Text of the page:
Manufacturers are getting more out of their integration projects, though overall costs are not necessarily coming down. To realize future economies, upfront investments are a must.
Integrators Jerry Leuthold (clockwise, from top), Keith Hefty and Blane Wheeler of Bachelor Controls model a controls system prior to installation. All three were involved in the Continental Mills batch-control project in Hopkinsville, KY. Source: Bachelor Controls Inc.
By most accounts, the pain and suffering in system integration projects is down significantly for food and beverage manufacturers over the last decade.
When Pepperidge Farm came online with its newest bakery (“Built for speed,” Food Engineering, April 2004), integration costs were half what the organization bore on a greenfield project 12 years earlier. For this year’s Plant of the Year, Barilla America tightened integration time and expense even more, handling process line integration in house and using a material-handling equipment fabricator to network the packaging line (“Ciao, New York,” Food Engineering, April 2008).
Working with a blank canvas is a best-case scenario when installing controls and plant-to-enterprise systems, of course. The challenge is greater in an existing plant, and difficulty increases exponentially when multiple facilities are involved. Consistent methodologies and standardization are reducing the time and cost on retrofits. Efficiencies have cut engineering time in comparable projects 20-30% over the last five years, estimates David J. Blaida, a manager with Matrix Technologies Inc. The Maumee, OH integrator partners with several technology providers, including Rockwell Automation and Wonderware Inc., the controls and HMI standards at both the Barilla and Pepperidge Farm plants.
The operative word is comparable. Although integrators have succeeded in driving out some engineering costs by minimizing repetitive tasks (reusable code being a prime example), the complexity of automation projects is increasing. As managers seek greater functionality from their plant-floor systems and strive for greater integration with company-wide systems, engineering and programming resources are being reallocated.
Hardware standards deliver some economies, but programming standards are where the real savings reside, notes Charles Rastle, food & beverage marketing manager at Milwaukee’s Rockwell Automation Inc. Unfortunately, “spaghetti code” is all too common in many plants, and a standardized controls architecture requires a top-down methodology that “leads you to logical decisions on how you want your processes to run,” he says. Adds Rockwell’s Paul Nowicki, industry application programming lead, “a consistent methodology in how processes run is key to implementing a maintainable standard.”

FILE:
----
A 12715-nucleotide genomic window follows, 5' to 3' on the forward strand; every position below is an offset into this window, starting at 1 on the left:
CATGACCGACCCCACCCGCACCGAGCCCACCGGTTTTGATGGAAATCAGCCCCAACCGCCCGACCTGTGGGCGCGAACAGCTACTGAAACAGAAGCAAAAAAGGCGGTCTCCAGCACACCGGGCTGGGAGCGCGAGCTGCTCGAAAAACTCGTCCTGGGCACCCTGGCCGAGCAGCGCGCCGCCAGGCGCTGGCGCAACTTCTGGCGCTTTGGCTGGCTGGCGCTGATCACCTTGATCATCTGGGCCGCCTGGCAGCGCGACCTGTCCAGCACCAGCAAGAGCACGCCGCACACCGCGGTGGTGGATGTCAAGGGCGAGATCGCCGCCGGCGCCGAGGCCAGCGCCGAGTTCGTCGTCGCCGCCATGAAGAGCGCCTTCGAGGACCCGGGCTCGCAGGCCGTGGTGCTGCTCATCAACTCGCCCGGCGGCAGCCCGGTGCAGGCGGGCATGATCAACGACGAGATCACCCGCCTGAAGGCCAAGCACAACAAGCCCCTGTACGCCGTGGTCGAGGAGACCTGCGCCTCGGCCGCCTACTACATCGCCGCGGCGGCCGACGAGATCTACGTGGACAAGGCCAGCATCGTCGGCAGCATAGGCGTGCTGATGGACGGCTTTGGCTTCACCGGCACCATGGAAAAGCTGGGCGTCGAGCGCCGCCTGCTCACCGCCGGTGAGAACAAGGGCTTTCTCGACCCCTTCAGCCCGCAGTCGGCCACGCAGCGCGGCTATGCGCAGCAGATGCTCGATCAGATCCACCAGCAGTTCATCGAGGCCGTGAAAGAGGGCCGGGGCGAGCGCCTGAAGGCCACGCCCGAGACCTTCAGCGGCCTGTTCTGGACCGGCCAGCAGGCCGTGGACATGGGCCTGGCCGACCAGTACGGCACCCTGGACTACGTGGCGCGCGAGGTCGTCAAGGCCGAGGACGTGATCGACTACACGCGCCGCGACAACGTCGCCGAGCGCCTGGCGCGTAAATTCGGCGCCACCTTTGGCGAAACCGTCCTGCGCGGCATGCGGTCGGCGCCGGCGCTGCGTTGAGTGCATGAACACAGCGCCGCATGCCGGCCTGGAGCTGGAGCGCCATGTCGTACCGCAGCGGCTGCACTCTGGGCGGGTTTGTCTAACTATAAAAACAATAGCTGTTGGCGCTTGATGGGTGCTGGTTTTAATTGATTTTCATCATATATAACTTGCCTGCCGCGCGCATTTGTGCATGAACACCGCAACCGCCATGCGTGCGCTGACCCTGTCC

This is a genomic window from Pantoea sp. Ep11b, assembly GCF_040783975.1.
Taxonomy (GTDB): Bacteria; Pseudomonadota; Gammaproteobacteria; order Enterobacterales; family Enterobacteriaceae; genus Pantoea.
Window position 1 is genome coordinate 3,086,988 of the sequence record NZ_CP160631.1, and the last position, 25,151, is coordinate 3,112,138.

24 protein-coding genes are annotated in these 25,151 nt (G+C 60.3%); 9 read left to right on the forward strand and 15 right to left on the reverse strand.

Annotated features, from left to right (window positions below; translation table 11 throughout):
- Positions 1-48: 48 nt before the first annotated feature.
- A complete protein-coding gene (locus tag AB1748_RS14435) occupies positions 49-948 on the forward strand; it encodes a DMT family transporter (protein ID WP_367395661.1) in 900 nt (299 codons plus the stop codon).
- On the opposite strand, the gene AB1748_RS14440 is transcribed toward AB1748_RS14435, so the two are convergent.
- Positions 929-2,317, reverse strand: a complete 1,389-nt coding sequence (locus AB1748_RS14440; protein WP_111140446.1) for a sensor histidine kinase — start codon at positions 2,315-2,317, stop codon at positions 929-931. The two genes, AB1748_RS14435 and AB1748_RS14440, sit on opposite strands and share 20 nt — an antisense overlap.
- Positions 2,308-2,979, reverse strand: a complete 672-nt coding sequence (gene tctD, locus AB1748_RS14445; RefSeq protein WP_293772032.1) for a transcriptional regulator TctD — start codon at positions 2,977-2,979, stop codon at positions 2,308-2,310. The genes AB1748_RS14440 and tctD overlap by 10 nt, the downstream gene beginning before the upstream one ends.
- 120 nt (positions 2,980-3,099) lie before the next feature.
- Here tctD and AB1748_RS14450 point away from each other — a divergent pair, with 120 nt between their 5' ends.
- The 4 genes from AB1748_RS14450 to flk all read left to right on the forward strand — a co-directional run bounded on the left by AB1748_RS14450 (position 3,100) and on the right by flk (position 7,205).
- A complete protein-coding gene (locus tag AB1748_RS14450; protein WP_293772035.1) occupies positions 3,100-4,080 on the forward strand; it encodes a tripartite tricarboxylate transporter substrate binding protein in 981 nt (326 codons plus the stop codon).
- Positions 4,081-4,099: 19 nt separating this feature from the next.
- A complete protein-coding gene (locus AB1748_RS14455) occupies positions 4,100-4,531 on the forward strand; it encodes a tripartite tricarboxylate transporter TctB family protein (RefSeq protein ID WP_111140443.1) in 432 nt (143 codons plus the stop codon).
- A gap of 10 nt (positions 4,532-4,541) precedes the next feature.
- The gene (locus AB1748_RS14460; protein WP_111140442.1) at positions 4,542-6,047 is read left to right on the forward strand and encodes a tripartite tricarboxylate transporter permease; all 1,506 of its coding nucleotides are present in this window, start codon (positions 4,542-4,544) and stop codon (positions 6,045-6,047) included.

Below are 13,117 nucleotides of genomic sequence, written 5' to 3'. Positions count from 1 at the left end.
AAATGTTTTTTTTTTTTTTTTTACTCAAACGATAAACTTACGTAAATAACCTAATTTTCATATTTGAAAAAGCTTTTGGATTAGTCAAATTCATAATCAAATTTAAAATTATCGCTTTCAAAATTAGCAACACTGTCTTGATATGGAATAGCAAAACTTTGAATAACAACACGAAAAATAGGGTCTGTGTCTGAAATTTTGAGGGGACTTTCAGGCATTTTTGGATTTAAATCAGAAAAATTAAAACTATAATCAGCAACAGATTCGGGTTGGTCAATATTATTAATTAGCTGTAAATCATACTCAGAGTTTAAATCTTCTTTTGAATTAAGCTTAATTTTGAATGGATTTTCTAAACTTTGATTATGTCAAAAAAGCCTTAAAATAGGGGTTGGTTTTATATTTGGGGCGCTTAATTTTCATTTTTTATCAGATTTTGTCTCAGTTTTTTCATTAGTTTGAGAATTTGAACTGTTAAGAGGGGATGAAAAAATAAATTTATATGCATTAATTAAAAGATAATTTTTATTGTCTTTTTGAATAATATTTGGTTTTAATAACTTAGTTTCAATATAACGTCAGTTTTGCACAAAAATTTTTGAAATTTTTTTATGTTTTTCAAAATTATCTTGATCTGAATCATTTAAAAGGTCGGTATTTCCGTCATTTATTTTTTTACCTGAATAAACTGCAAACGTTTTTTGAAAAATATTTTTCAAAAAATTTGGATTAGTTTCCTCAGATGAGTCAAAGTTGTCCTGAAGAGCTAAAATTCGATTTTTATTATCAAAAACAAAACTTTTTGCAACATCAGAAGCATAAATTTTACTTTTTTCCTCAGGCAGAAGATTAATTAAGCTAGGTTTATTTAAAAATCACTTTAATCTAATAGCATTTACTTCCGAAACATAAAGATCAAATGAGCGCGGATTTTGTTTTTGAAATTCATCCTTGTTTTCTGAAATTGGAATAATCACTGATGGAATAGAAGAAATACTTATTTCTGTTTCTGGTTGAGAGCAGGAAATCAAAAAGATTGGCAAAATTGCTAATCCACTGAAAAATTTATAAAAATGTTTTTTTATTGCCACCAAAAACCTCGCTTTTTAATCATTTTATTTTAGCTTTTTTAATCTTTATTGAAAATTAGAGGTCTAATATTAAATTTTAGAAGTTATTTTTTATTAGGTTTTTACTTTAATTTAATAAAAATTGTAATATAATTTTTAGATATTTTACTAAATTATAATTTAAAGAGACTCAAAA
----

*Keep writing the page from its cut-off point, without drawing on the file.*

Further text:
Rockwell and Wonderware Inc. are among the manufacturing technology providers that have developed libraries of modular, reusable code to push-start integrators and manufacturers down the road to standardized programming. Maintaining those standards over the life of the plant is a significant challenge, however. “Unless you have one guy who says, ‘Thou shalt use this,’ maintaining a standard is almost impossible,” points out Jeff Baxter, vice president with Albany, OR-based Progressive Software Solutions, a key Wonderware integrator. The problem is magnified when a manufacturer has multiple plants, and those are the organizations that stand to get the most value from standards. “If the organization has a corporate engineering staff to enforce standard practices and force them down to the plant level, the savings can be huge,” acknowledges Baxter. Unfortunately, corporate engineering is an endangered species, and automation support can vary widely from one location to another. “Before you know it,” he says, “you’ve got eight plants, and they’re all different.”
While standardization is promoted as a cost-saver, the economies are deferred. In fact, the short-term costs are likely higher. The payback comes over subsequent projects and in multiple plants.
Painstaking planning and rigorous documentation characterized a batch-control conversion undertaken by Sabetha, KS-based Bachelor Controls Inc. at Continental Mills’ Hopkinsville, KY facility two years ago. “There’s no rocket science to what we do,” Bachelor’s Jerry Leuthold, manager of programming, demurely states. There is extensive involvement by both the client and integrator, however. Six months of project planning and system validation preceded a weekend installation at the mill, where Continental’s Krusteaz baking mixes are produced. Bachelor’s engineers and programmers leverage a library “of proven code that has been tested, and you know it’s going to work,” says Leuthold. Still, new issues crop up in every batch-control project, and that creates an opportunity for creativity. Making sure creative codes are tracked and documented is the only way to maintain standards and head off problems later on.
A project directory in which every e-mail, phone call and correspondence is documented is central to Bachelor’s methodology. The disciplined methodology ensures another engineer could implement the same control architecture at another plant or update the existing one.
Hopkinsville was only a few years old when the controls upgrade began. Bachelor originally installed Intellution’s iBatch and iFix programs, worked through some S-88 issues and had documentation that only had to be slightly updated to reconcile in-house changes. A simulation model was created using RSBatch and RSView SE. Three tests of the code were conducted before installation. The final was a “factory test” involving a dozen Continental personnel at Bachelor’s Memphis office. The Continental team devoted a week to monitoring batching performance and HMI and recipe functionality. It gave them an opportunity to throw curves at the new controls in a safe environment.